Apple’s Emergency SOS service has officially launched in the U.S. and Canada for the iPhone 14 and iPhone 14 Pro. Emergency SOS is a new feature that connects you with emergency services using a satellite connection rather than cellular or wifi so that you can call for help even in rural places.
I went to Cupertino to see Emergency SOS in action. The company’s relay centers weren’t actually dispatching during my session, and thus no emergency services were called. But I did experience what it’s like connecting the iPhone to a satellite in real time.
The gist of Emergency SOS is this: if you’re dialing 911 in the U.S. or Canada and the iPhone realizes it can’t dial out via cellular or wifi, it will pop up red text instructing you to try emergency text via satellite. You’ll see the icon in the bottom-right of the screen sprout up an SOS badge, and you can tap that to reach out to your nearest emergency services or Apple’s relay services. It all depends on who can accept text messages.
From there, it’s pretty self-explanatory. The iPhone asks you what happened and if you want to notify your emergency contacts immediately. It’ll also prompt you to describe where you are in a few words—the fewer, the better, as the more characters you include, the more load to send to the satellite and the longer it will take.
Once your information is in, the iPhone will instruct you to point it to the sky to locate a satellite. As you pan around, there’s a guide on the screen with a clear indicator of when the satellite is within range and when it’s sending the distress message. When it’s made the connection, you’ll see a progress bar sending 0ut a description of what’s happened to a nearby emergency dispatch center, plus your Medical ID with any extra relevant information.
During my demonstration, it took a moment before my “sunstroke” duress message was sent to Apple’s emergency relay center via satellite. What felt like a few minutes was less than a minute for the transmission, but it’s because I’m used to the speeds of today’s cellular connectivity. Eventually, I received a message from the Apple relay service that the transmission was successful, just as I would receive a response from a friend on a text thread.
I was struck by how much interaction the feature requires. You’ll have to try to orient the iPhone against the nearest satellite up in space, even if you’re injured. Satellites are constantly in motion, and I could see myself struggling to follow if I were physically stuck. During my half-hour demonstration, the satellite had moved 180 degrees, requiring me to turn around to get a proper signal while testing the service.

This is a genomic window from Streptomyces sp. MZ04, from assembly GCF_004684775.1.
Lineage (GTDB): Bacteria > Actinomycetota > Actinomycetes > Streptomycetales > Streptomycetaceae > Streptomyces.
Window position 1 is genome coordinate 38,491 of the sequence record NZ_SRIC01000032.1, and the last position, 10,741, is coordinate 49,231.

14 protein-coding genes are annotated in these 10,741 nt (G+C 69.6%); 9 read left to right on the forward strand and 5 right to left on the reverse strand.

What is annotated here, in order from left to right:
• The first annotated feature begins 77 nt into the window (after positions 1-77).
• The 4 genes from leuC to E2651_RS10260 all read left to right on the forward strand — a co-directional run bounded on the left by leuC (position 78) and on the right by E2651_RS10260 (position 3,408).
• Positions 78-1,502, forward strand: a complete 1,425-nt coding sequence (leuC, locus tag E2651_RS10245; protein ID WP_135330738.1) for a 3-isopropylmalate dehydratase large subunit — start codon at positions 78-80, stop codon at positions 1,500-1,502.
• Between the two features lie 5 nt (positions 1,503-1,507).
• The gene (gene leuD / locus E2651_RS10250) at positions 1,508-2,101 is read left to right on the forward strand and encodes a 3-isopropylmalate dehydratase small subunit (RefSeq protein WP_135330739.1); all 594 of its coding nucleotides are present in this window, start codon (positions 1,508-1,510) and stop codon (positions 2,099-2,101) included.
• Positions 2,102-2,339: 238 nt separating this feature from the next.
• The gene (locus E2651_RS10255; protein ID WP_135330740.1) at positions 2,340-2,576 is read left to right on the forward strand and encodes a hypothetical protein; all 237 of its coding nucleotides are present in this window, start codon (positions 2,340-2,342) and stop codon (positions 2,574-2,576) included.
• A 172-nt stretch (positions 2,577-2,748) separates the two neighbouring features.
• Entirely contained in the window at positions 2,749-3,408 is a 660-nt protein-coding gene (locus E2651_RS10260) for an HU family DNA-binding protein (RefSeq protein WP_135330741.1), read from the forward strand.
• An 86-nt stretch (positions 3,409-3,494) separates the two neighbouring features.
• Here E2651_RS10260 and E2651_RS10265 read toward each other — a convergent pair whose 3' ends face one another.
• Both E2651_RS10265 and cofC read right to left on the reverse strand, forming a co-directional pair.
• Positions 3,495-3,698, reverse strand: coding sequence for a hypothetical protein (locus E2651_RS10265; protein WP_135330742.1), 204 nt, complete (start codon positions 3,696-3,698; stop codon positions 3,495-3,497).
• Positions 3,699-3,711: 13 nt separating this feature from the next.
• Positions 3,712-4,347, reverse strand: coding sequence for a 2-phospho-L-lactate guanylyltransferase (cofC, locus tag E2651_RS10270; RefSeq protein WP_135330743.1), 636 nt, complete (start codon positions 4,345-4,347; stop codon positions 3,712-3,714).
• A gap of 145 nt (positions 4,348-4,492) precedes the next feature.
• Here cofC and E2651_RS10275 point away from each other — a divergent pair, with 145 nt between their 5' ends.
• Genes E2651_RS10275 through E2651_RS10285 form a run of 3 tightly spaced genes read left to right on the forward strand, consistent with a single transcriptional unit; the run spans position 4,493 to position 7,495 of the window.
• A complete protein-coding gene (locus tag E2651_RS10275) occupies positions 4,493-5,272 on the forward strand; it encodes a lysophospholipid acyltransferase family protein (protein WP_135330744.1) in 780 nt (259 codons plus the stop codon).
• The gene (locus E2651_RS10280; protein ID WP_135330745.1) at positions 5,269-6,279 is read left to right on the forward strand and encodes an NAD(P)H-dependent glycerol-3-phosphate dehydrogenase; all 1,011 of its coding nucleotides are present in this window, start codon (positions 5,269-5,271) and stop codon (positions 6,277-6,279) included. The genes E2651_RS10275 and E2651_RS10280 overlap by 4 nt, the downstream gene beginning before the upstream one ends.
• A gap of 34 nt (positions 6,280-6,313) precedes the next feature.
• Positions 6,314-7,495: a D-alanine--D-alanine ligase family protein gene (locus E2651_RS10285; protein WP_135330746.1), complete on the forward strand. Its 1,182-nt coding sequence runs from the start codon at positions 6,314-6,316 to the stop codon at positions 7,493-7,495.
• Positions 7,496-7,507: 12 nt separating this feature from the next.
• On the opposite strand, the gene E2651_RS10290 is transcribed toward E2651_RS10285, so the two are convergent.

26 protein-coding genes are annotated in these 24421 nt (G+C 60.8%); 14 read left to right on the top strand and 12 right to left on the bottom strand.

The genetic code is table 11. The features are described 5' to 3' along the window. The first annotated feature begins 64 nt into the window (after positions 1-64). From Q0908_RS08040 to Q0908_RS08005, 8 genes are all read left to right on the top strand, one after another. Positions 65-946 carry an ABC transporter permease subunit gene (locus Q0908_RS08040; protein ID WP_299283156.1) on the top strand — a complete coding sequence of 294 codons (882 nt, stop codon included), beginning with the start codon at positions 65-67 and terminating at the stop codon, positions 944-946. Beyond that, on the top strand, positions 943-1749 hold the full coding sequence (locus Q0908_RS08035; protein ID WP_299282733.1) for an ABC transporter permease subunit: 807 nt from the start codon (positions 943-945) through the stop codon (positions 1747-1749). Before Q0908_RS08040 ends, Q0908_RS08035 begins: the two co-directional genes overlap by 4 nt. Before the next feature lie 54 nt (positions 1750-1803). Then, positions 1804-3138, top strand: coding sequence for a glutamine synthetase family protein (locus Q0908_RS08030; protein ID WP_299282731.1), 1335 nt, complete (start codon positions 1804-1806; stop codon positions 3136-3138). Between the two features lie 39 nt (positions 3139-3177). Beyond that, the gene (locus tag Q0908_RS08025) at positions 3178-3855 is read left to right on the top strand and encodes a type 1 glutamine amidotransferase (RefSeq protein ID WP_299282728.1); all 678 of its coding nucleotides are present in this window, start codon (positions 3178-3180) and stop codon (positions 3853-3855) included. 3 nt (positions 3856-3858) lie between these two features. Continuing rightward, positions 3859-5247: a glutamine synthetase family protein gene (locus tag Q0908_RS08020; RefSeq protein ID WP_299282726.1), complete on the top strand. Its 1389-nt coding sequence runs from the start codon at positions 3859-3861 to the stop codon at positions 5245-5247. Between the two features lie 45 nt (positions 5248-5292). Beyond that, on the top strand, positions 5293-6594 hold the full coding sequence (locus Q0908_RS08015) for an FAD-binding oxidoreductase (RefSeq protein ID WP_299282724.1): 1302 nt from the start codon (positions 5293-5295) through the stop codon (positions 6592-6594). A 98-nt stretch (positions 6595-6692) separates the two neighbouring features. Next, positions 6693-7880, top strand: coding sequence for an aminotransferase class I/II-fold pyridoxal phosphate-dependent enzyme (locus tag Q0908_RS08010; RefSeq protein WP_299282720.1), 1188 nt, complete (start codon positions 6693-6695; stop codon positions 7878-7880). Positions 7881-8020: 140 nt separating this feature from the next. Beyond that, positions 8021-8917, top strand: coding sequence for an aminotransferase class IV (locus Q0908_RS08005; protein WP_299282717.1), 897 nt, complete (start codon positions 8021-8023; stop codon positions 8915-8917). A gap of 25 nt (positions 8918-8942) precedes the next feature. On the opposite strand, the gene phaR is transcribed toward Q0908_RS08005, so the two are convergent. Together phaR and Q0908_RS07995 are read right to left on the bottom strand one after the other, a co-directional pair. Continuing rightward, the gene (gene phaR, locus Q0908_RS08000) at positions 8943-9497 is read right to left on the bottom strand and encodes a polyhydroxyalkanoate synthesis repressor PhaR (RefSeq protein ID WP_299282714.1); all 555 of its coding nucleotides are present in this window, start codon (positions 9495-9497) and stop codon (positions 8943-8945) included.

Apple partnered with Globalstar for Emergency SOS since the network already has satellites and ground stations spanning North America. When you make an Emergency SOS request via satellite, the message goes out to one of Globalstar’s 24 satellites in low-earth orbit before it gets routed to local emergency services or one of Apple’s relay centers. These satellites also provide service for the iPhone’s new Crash Detection services.
There are some things to note about Emergency SOS. It’s not the kind of thing you can use while actively running away from a situation. The feature requires the physical extension of your arm, holding the iPhone in one place while it sends a compressed message. It’s wholly meant as a last resort. If you are a mountaineer and you’re feeling creeped out by a lone hiker, you could probably use the service to call for help, provided you can find a safe spot to do the transmission. If you are hiking alone, you can also use Apple’s Find My to send breadcrumbs to a trusted friend or family member via satellite, though you’ll have to stop and do so periodically.
The other thing that struck me about Emergency SOS is how Apple has set up its own infrastructure of relay centers, just as the U.S. is dealing with a shortage of emergency dispatch operators. While it’s not like thousands of iPhone-wielding people will be flooding the system, it will provide a privilege for folks with an iPhone 14 traipsing around one of the many perilous National Parks, where there is often little-to-no cellular service. I’d like to see the ability to get help when there is no cellular or wifi connectivity come to the Android side. For its part, Google is working on adding satellite connectivity to Android 14.
If you have an iPhone 14/14 Pro, you should take the time to familiarize yourself with Emergency SOS before venturing far out into the great unknown. Apple has included a demonstration mode that you can use to test for satellite connection wherever you’re headed. Remember that the connection can be affected by things like trees and concrete buildings. Apple covers best practices on its Emergency SOS support page: “In ideal conditions with a direct view of the sky and the horizon, a message might take 15 seconds to send, and over a minute to send under trees with light or medium foliage.”
Emergency SOS is rolling out now to iPhone 14 and 14 Pro with iOS 16.1. It’s available now in the U.S. and Canada. Next month, Apple will also bring Emergency SOS via satellite to the U.K., France, Germany, and Ireland.